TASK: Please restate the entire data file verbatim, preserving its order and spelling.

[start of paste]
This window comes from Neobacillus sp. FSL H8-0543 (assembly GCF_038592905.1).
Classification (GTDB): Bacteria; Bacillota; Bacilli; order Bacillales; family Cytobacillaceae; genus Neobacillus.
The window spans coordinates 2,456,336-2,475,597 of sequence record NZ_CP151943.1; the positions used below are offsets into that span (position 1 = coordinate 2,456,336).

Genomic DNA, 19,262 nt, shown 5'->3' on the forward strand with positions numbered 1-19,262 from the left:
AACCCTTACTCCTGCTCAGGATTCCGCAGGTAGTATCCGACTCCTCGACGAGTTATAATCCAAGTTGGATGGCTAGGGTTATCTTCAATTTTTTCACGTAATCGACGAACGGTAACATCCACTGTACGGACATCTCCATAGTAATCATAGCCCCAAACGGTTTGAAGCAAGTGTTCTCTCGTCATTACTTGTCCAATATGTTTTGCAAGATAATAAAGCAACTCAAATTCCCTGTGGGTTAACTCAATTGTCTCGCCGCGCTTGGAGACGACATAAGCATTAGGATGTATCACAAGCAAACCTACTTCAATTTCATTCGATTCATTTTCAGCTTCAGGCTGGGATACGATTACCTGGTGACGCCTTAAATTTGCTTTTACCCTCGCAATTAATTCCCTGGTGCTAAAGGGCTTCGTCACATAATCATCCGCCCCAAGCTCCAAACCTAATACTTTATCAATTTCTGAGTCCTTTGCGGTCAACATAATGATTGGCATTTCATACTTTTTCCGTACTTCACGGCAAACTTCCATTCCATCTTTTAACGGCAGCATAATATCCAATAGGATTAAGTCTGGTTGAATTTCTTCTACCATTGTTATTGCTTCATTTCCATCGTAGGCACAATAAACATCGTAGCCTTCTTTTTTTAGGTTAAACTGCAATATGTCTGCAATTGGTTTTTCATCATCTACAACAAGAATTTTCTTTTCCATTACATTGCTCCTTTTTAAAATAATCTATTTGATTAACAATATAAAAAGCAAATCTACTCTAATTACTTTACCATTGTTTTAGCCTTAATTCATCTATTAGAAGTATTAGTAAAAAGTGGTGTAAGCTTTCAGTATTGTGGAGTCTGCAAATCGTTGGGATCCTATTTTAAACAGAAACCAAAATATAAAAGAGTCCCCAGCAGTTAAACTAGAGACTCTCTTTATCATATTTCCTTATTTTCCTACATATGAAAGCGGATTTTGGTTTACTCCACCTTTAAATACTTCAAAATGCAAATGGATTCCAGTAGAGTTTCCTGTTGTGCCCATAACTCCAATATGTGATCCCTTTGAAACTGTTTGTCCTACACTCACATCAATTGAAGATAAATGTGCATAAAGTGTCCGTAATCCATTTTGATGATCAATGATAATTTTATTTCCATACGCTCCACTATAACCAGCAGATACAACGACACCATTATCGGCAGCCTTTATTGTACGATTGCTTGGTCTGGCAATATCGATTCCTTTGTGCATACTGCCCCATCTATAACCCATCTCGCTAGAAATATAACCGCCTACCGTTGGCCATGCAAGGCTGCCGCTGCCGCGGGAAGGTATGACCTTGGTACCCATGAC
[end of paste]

This window comes from Neobacillus sp. FSL H8-0543 (assembly GCF_038592905.1).
Classification (GTDB): Bacteria; Bacillota; Bacilli; order Bacillales; family Cytobacillaceae; genus Neobacillus.
The window spans coordinates 2,456,336-2,475,597 of sequence record NZ_CP151943.1; the positions used below are offsets into that span (position 1 = coordinate 2,456,336).

Genomic DNA, 19,262 nt, shown 5'->3' on the forward strand with positions numbered 1-19,262 from the left:
AACCCTTACTCCTGCTCAGGATTCCGCAGGTAGTATCCGACTCCTCGACGAGTTATAATCCAAGTTGGATGGCTAGGGTTATCTTCAATTTTTTCACGTAATCGACGAACGGTAACATCCACTGTACGGACATCTCCATAGTAATCATAGCCCCAAACGGTTTGAAGCAAGTGTTCTCTCGTCATTACTTGTCCAATATGTTTTGCAAGATAATAAAGCAACTCAAATTCCCTGTGGGTTAACTCAATTGTCTCGCCGCGCTTGGAGACGACATAAGCATTAGGATGTATCACAAGCAAACCTACTTCAATTTCATTCGATTCATTTTCAGCTTCAGGCTGGGATACGATTACCTGGTGACGCCTTAAATTTGCTTTTACCCTCGCAATTAATTCCCTGGTGCTAAAGGGCTTCGTCACATAATCATCCGCCCCAAGCTCCAAACCTAATACTTTATCAATTTCTGAGTCCTTTGCGGTCAACATAATGATTGGCATTTCATACTTTTTCCGTACTTCACGGCAAACTTCCATTCCATCTTTTAACGGCAGCATAATATCCAATAGGATTAAGTCTGGTTGAATTTCTTCTACCATTGTTATTGCTTCATTTCCATCGTAGGCACAATAAACATCGTAGCCTTCTTTTTTTAGGTTAAACTGCAATATGTCTGCAATTGGTTTTTCATCATCTACAACAAGAATTTTCTTTTCCATTACATTGCTCCTTTTTAAAATAATCTATTTGATTAACAATATAAAAAGCAAATCTACTCTAATTACTTTACCATTGTTTTAGCCTTAATTCATCTATTAGAAGTATTAGTAAAAAGTGGTGTAAGCTTTCAGTATTGTGGAGTCTGCAAATCGTTGGGATCCTATTTTAAACAGAAACCAAAATATAAAAGAGTCCCCAGCAGTTAAACTAGAGACTCTCTTTATCATATTTCCTTATTTTCCTACATATGAAAGCGGATTTTGGTTTACTCCACCTTTAAATACTTCAAAATGCAAATGGATTCCAGTAGAGTTTCCTGTTGTGCCCATAACTCCAATATGTGATCCCTTTGAAACTGTTTGTCCTACACTCACATCAATTGAAGATAAATGTGCATAAAGTGTCCGTAATCCATTTTGATGATCAATGATAATTTTATTTCCATACGCTCCACTATAACCAGCAGATACAACGACACCATTATCGGCAGCCTTTATTGTACGATTGCTTGGTCTGGCAATATCGATTCCTTTGTGCATACTGCCCCATCTATAACCCATCTCGCTAGAAATATAACCGCCTACCGTTGGCCATGCAAGGCTGCCGCTGCCGCGGGAAGGTATGACCTTGGTACCCATGAC